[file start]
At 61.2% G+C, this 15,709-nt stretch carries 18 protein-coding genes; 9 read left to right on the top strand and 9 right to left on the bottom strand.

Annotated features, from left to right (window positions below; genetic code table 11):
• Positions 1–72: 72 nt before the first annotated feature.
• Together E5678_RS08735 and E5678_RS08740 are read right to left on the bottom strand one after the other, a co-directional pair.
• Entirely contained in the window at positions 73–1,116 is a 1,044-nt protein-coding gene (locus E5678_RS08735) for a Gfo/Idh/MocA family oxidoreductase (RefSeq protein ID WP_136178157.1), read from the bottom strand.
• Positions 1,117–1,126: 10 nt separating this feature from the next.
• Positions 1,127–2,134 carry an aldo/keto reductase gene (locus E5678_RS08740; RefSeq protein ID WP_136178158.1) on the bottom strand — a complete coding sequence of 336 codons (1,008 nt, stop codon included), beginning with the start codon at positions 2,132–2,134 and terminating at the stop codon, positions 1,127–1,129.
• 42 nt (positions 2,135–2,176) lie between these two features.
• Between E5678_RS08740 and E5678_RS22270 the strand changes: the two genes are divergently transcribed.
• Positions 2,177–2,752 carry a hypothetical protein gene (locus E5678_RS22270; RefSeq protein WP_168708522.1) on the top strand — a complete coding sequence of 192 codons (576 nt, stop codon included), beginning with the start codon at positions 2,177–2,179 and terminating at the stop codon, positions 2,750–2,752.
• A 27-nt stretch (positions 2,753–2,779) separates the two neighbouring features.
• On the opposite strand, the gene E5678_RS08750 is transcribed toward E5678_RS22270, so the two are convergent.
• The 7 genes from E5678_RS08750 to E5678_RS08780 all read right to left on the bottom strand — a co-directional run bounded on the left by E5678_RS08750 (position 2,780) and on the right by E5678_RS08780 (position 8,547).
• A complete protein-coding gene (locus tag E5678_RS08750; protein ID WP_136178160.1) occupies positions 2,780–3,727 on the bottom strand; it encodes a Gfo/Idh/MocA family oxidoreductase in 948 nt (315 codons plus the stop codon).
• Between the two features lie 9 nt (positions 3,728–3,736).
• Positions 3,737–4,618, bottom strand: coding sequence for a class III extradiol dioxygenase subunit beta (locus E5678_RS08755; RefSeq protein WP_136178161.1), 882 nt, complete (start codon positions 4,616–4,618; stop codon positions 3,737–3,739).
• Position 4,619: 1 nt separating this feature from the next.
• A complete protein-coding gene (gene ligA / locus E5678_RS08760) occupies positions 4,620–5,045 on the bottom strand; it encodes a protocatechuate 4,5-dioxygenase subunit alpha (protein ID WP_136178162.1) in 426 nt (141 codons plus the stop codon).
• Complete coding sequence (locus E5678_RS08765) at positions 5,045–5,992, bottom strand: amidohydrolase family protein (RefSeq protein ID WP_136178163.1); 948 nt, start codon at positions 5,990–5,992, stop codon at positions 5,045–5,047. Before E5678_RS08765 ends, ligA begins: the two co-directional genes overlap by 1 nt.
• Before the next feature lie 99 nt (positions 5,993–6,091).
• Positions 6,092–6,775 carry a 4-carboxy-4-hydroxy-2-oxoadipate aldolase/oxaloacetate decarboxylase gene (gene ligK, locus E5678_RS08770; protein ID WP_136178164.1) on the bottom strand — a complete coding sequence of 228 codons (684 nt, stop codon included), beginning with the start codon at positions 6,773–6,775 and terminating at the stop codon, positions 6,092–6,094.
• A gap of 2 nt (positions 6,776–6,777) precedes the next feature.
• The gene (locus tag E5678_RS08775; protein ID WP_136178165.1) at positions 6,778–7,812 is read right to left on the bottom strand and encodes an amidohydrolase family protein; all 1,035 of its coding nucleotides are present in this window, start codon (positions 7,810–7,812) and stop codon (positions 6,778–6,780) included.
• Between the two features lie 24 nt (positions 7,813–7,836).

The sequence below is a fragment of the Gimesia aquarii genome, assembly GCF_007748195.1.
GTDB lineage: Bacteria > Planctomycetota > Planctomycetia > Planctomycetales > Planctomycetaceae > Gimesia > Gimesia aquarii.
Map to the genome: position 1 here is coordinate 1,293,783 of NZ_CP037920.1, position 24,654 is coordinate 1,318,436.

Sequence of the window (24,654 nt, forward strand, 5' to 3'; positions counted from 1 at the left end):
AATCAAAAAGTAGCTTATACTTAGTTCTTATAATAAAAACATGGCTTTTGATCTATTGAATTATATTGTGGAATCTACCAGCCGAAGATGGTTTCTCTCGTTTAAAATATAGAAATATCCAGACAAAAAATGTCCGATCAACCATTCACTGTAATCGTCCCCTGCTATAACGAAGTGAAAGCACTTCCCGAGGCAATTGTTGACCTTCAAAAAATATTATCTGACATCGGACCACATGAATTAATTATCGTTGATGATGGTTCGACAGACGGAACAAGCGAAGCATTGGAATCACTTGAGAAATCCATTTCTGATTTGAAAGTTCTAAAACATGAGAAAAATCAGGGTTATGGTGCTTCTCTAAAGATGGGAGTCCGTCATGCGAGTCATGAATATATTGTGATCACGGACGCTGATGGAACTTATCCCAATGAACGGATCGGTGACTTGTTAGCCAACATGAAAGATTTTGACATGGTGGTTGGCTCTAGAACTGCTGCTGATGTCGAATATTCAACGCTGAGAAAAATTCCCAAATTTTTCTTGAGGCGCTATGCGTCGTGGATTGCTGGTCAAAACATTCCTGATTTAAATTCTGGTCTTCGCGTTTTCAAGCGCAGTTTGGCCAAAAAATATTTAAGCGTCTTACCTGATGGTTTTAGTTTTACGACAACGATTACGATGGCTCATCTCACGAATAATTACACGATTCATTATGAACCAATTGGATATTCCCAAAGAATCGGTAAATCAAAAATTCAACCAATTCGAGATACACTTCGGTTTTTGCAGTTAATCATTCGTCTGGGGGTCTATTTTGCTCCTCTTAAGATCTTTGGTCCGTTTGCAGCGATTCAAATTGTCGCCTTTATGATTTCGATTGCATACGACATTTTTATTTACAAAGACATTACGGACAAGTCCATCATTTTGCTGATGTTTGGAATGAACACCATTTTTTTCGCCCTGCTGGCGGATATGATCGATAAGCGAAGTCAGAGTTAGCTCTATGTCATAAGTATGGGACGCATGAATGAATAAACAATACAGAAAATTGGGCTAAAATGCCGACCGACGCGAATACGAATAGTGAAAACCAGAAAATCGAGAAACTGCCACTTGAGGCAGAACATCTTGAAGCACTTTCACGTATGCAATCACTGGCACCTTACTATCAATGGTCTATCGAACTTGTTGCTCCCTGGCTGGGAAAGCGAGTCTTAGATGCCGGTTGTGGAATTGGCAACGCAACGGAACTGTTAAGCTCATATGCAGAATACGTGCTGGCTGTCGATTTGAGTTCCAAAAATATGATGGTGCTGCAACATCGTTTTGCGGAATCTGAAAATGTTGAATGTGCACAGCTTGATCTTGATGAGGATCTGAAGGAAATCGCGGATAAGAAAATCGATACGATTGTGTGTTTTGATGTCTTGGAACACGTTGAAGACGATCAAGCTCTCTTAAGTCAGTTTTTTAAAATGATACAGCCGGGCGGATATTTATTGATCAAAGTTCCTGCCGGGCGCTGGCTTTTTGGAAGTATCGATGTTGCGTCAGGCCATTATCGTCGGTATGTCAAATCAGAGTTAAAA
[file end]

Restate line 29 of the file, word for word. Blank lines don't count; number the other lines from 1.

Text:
AATCAAAAAGTAGCTTATACTTAGTTCTTATAATAAAAACATGGCTTTTGATCTATTGAATTATATTGTGGAATCTACCAGCCGAAGATGGTTTCTCTCGTTTAAAATATAGAAATATCCAGACAAAAAATGTCCGATCAACCATTCACTGTAATCGTCCCCTGCTATAACGAAGTGAAAGCACTTCCCGAGGCAATTGTTGACCTTCAAAAAATATTATCTGACATCGGACCACATGAATTAATTATCGTTGATGATGGTTCGACAGACGGAACAAGCGAAGCATTGGAATCACTTGAGAAATCCATTTCTGATTTGAAAGTTCTAAAACATGAGAAAAATCAGGGTTATGGTGCTTCTCTAAAGATGGGAGTCCGTCATGCGAGTCATGAATATATTGTGATCACGGACGCTGATGGAACTTATCCCAATGAACGGATCGGTGACTTGTTAGCCAACATGAAAGATTTTGACATGGTGGTTGGCTCTAGAACTGCTGCTGATGTCGAATATTCAACGCTGAGAAAAATTCCCAAATTTTTCTTGAGGCGCTATGCGTCGTGGATTGCTGGTCAAAACATTCCTGATTTAAATTCTGGTCTTCGCGTTTTCAAGCGCAGTTTGGCCAAAAAATATTTAAGCGTCTTACCTGATGGTTTTAGTTTTACGACAACGATTACGATGGCTCATCTCACGAATAATTACACGATTCATTATGAACCAATTGGATATTCCCAAAGAATCGGTAAATCAAAAATTCAACCAATTCGAGATACACTTCGGTTTTTGCAGTTAATCATTCGTCTGGGGGTCTATTTTGCTCCTCTTAAGATCTTTGGTCCGTTTGCAGCGATTCAAATTGTCGCCTTTATGATTTCGATTGCATACGACATTTTTATTTACAAAGACATTACGGACAAGTCCATCATTTTGCTGATGTTTGGAATGAACACCATTTTTTTCGCCCTGCTGGCGGATATGATCGATAAGCGAAGTCAGAGTTAGCTCTATGTCATAAGTATGGGACGCATGAATGAATAAACAATACAGAAAATTGGGCTAAAATGCCGACCGACGCGAATACGAATAGTGAAAACCAGAAAATCGAGAAACTGCCACTTGAGGCAGAACATCTTGAAGCACTTTCACGTATGCAATCACTGGCACCTTACTATCAATGGTCTATCGAACTTGTTGCTCCCTGGCTGGGAAAGCGAGTCTTAGATGCCGGTTGTGGAATTGGCAACGCAACGGAACTGTTAAGCTCATATGCAGAATACGTGCTGGCTGTCGATTTGAGTTCCAAAAATATGATGGTGCTGCAACATCGTTTTGCGGAATCTGAAAATGTTGAATGTGCACAGCTTGATCTTGATGAGGATCTGAAGGAAATCGCGGATAAGAAAATCGATACGATTGTGTGTTTTGATGTCTTGGAACACGTTGAAGACGATCAAGCTCTCTTAAGTCAGTTTTTTAAAATGATACAGCCGGGCGGATATTTATTGATCAAAGTTCCTGCCGGGCGCTGGCTTTTTGGAAGTATCGATGTTGCGTCAGGCCATTATCGTCGGTATGTCAAATCAGAGTTAAAA